US tests stranded cruise ship passengers for coronavirus

Jocelyne ZABLIT
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The Grand Princess has been stranded off San Francisco since Wednesday with 3,533 passengers and crew on board

The Grand Princess has been stranded off San Francisco since Wednesday with 3,533 passengers and crew on board (AFP Photo/Handout)

Los Angeles (AFP) - Passengers on a cruise ship stranded off the coast of San Francisco were confined to their cabins Thursday as tests were conducted to determine if any of the nearly 3,500 guests and crew had contracted the new coronavirus.

Authorities said the Grand Princess, which had been scheduled to dock on Wednesday, would remain at sea until the test results of those who had shown symptoms of the virus are known.

The California National Guard said it had flown test kits to the ship Thursday morning and the findings were expected to be announced early Friday.

Carolyn Wright, a passenger, told AFP that the captain announced Thursday evening that there were "no confirmed cases of coronavirus" and that final results would be released the following day.

Health officials sounded the alarm after two passengers who had been on board during a previous voyage between San Francisco and Mexico later fell ill and one of them died.

Several other passengers who had remained on the vessel for its next voyage to Hawaii also developed flu-like symptoms during that trip.

Officials said there were 2,383 passengers and 1,100 crew on board the ship.

Wright said there was no panic on board and people seemed to be taking the setback in stride.

"I can't get over how the news is sensationalizing our ship," said the 63-year-old professional photographer from New Mexico who was traveling with a friend. "There were two cases on the previous cruise and they act like everybody on board has the plague."

She said passengers had been free to roam about the ship but on Thursday were told after lunch to remain in their cabins.

- 'I'm not really worried' -

"I think it's all closing the barn after the horse has left," Wright said via text messages. "I'm not really worried. If you look at the odds, our risk is pretty low."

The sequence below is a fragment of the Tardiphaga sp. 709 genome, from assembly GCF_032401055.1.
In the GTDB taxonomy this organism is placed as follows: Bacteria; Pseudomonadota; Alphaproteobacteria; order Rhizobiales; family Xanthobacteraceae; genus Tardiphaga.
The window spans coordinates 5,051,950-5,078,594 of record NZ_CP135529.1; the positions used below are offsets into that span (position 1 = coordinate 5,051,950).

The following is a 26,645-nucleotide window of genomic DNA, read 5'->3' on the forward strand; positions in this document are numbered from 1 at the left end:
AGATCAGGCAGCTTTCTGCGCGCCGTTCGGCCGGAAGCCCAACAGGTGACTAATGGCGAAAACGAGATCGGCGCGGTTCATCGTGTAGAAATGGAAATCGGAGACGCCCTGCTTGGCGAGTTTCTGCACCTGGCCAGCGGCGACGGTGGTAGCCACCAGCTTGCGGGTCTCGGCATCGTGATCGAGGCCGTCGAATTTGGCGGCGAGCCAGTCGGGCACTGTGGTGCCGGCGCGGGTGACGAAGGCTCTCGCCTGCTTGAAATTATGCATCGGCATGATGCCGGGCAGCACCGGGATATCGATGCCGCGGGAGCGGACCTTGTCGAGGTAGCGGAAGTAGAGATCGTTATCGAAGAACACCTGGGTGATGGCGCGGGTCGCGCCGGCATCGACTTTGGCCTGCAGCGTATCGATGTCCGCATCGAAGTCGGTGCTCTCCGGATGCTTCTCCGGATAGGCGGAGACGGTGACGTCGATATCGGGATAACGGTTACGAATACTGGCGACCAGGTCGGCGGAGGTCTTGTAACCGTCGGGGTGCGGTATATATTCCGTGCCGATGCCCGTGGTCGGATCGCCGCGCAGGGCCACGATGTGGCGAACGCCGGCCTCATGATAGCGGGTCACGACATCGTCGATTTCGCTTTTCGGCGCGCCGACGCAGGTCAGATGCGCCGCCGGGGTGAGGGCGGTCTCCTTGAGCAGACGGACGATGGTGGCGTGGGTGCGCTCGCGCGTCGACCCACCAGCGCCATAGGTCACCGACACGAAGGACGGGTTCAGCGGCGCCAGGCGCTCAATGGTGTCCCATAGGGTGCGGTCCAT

She said the passengers -- most of them between 60 and 90 years old -- were in good spirits "although that may change if we are stuck in our cabins for too long."

"Everyone was calm and content up until now," she said. "But room service isn't answering and people are going to get upset quickly without food or liquor."

Health officials said it was unclear when or where the ship would be allowed to dock.

Various agencies "are working to determine if COVID-19 is present on the ship," Mary Ellen Carroll, the head of the San Francisco Department of Emergency Management, told reporters, referring to the formal name of the virus.

She said 35 people had shown flu-like symptoms during the 15-day cruise, but many have already recovered.

Carroll said once test results are back, the Centers for Disease Control and Prevention and California state officials will determine the most appropriate location for the ship to berth.

"The location needs to provide for the safety of the surrounding community, as well as the passengers and crew," she said. "The CDC and the state are considering a number of locations, including San Francisco."

California Governor Gavin Newsom said authorities were trying to contact some of the 2,500 passengers who were on board the previous voyage.

The Grand Princess belongs to Princess Cruises, the same company which operated the Diamond Princess -- the coronavirus-stricken ship held off Japan last month from which more than 700 people tested positive and six died.

Worldwide, more than 3,000 people have died from the fast-spreading virus that has infected more than 100,000 people in some 85 countries.